Resistance to Venous Return
In the same way that mean systemic filling pressure rep-resents a pressure pushing venous blood from the periphery toward the heart, there is also resistance to this venous flow of blood. It is called theresistance tovenous return. Most of the resistance to venous returnoccurs in the veins, although some occurs in the arteri-oles and small arteries as well.
Why is venous resistance so important in determin-ing the resistance to venous return? The answer is that when the resistance in the veins increases, blood begins to be dammed up, mainly in the veins themselves. But the venous pressure rises very little because the veins are highly distensible. Therefore, this rise in venous pressure is not very effective in overcoming the resist-ance, and blood flow into the right atrium decreases drastically. Conversely, when arteriolar and small artery resistances increase, blood accumulates in the arteries, which have a capacitance only 1/30 as great as that of the veins. Therefore, even slight accumulation of blood in the arteries raises the pressure greatly—30 times as much as in the veins—and this high pressure does over-come much of the increased resistance. Mathematically, it turns out that about two thirds of the so-called “resist-ance to venous return” is determined by venous resist-ance, and about one third by the arteriolar and small artery resistance.
Venous return can be calculated by the following formula:
in which VR is venous return, Psf is mean systemic filling pressure, PRA is right atrial pressure, and RVR is resistance to venous return. In the healthy human adult, the values for these are as follows: venous return equals 5 L/min, mean systemic filling pressure equals 7 mm Hg, right atrial pressure equals 0 mm Hg, and resistance to venous return equals 1.4 mm Hg per liter of blood flow.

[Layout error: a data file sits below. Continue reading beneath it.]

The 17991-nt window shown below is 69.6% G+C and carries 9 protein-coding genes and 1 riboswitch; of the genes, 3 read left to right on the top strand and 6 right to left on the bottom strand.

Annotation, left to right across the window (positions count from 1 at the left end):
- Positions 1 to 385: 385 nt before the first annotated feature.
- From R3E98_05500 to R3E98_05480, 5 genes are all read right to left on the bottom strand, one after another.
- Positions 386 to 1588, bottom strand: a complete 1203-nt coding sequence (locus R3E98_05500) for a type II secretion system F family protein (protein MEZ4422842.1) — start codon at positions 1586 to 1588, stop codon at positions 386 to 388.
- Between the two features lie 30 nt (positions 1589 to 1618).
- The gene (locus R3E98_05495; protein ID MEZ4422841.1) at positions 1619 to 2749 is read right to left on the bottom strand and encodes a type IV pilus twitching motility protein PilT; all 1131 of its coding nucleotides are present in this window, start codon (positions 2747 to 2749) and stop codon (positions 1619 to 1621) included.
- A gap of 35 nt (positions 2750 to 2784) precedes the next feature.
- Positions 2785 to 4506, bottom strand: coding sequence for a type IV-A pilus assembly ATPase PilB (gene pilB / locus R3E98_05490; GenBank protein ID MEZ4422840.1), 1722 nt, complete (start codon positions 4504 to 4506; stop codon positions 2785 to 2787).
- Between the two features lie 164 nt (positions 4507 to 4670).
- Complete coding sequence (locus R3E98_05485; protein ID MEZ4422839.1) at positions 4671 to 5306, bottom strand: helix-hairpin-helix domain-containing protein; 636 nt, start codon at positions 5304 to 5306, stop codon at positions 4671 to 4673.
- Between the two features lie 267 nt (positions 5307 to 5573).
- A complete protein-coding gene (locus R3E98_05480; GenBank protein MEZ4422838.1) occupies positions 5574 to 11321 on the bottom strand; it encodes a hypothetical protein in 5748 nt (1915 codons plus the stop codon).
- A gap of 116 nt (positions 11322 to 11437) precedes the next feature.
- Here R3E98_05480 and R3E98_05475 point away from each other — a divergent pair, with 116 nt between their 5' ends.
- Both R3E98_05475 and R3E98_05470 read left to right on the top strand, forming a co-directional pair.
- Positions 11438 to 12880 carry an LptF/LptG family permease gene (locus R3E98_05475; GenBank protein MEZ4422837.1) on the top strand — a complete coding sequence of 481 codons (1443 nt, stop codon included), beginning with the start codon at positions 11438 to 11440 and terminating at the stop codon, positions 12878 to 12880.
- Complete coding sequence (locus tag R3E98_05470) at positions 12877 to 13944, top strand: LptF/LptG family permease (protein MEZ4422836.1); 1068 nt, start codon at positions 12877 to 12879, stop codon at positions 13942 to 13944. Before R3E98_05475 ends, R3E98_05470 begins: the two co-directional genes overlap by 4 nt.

Effect of Resistance to Venous Return on the Venous Return
Curve. Figure 20–12 demonstrates the effect of differentlevels of resistance to venous return on the venous return curve, showing that a decrease in this resistance to one-half normal allows twice as much flow of blood and, therefore, rotates the curve upward to twice as great a slope. Conversely, an increase in resistance to twice normal rotates the curve downward to one-half as great a slope.
Note also that when the right atrial pressure rises to equal the mean systemic filling pressure, venous return becomes zero at all levels of resistance to venous return because when there is no pressure gradient to cause flow of blood, it makes no difference what the resistance is in the circulation; the flow is still zero. Therefore, thehighest level to which the right atrial pressure can rise,regardless of how much the heart might fail, is equal to the mean systemic filling pressure.